The Poetry of Egyptian Protest and the UAE’s ‘Prince of Poets’

There hasn’t yet been a January 25-inspired poem to hit the “Prince of Poets” TV show (granted, it’s only 6 a.m. on Jan. 26), nor anything as thoroughly enjoyable as the Jan. 25 protest chants: يا مبارك, يا مبارك. السعوديّة بإتنظارك.

But—among poems that criticize FIFA and urge respect for your grandparents—Egyptian colloquial poet Hisham al-Gakh’s latest work, titled التأشيرة or “The Visa,” has caused a minor stir.

A translation from Abu Dhabi-based paper The National:

And I used to save the songs and poems in my heart and soul
“Arab countries are my home, and all Arabs are my brothers”
And when I grew up, I didn’t get a visa to sail
I didn’t sail
And the passport with no stamp from that window stopped me
I didn’t pass
When I grew up I didn’t sail and I didn’t pass.

The National‘s Samar al-Huneidi adds:

He recites his poem as if addressing it to all Arab rulers; fearlessly expressing his feelings and anger about the [visa] problem.

Al-Gakh, who won the “Best Colloquial Poet prize” in 2008 from the Egyptian Writers’ Union, has earlier spoken more critically about the Egyptian regime, as in “Guha,” partially translated by Daily News Egypt:

It’s a horrible feeling to realize that your country is weak, your voice is weak, your opinion is weak, to realize that if you sell your soul, your body, your pen and your name, you still wouldn’t be able to afford a loaf of bread.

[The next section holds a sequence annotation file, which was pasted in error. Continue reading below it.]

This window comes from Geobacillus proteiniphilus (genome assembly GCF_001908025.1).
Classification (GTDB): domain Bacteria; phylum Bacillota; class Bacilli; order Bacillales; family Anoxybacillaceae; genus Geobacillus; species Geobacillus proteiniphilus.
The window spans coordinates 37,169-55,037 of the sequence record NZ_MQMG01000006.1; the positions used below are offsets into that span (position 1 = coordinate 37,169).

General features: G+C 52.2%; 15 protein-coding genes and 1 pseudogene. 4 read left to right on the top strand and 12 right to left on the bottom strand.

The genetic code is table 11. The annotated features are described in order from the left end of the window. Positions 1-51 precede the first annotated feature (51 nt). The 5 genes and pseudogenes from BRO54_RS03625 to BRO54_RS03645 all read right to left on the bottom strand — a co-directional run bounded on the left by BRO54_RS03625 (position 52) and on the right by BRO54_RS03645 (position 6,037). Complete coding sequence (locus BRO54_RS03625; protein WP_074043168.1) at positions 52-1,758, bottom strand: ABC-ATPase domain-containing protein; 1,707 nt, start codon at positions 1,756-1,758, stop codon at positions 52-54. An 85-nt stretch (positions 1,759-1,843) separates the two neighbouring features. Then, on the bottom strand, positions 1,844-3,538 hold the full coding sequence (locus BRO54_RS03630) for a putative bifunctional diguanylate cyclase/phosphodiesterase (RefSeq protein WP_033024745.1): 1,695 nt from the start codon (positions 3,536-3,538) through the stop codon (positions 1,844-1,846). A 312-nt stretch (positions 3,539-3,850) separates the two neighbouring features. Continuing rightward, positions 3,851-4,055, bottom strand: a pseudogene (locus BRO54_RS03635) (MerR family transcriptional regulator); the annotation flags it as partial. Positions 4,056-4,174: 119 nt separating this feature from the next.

What does it mean when I’m walking minding my own business, and the police take me in on suspicion? What does it mean when I get arrested four years as a pre-trial detention, an arbitrary detention is more like it.

However, al-Gakh also noted to the paper that he’d never taken part in a protest, and believed that the police generally only got involved when protesters were unruly.

From earlier years, non-Arab readers will probably best remember the “Prince of Poets” appearance of Hissa Hilal, the “Saudi housewife” (read: female poet and editor who happens to have children) whose poetry challenged the proliferation of fatwas. However, the show’s most celebrated poet has certainly been Palestinian-Egyptian Tamim al-Barghouti, son of Egyptian novelist Radwa Ashour and Palestinian poet/memoirist Mourid Barghouti. The popular and accomplished al-Barghouti—currently a professor at Georgetown University in the U.S.—came in fifth the year he competed, to suppositions that the prize had been rigged. That year, first place went to apolitical UAE poet Abdulkareem Maatouk.

You can read work by the younger al-Barghouti on Al Ahram, Poetry International Web, and “Islamic Poetry“; however, none of it is very satisfying in translation.  “The Gift,” I suppose, works best.

As Amira Howeidy wrote in Al Ahram:

Al-Barghouti told me later, however, translating the poem into English tends to strip it of meaning.

So, while many critics insist that the Arabic novel has taken the place formerly held by Arabic poetry, the poetic form retains much of its cultural heft and power. And, for goodness sakes, you can’t chant a novel.

More poetry for the streets:

From now-deceased Sargon Boulus, via Sinan Antoon:” أيها الجلاد/عد إلى قريتك الصغيرة/لقد طردناك اليوم وألغينا هذه الوظيفة”

This must be Antoon’s translation: “Executioner!/Go back to your little village/We kicked you out today/and eliminated this position”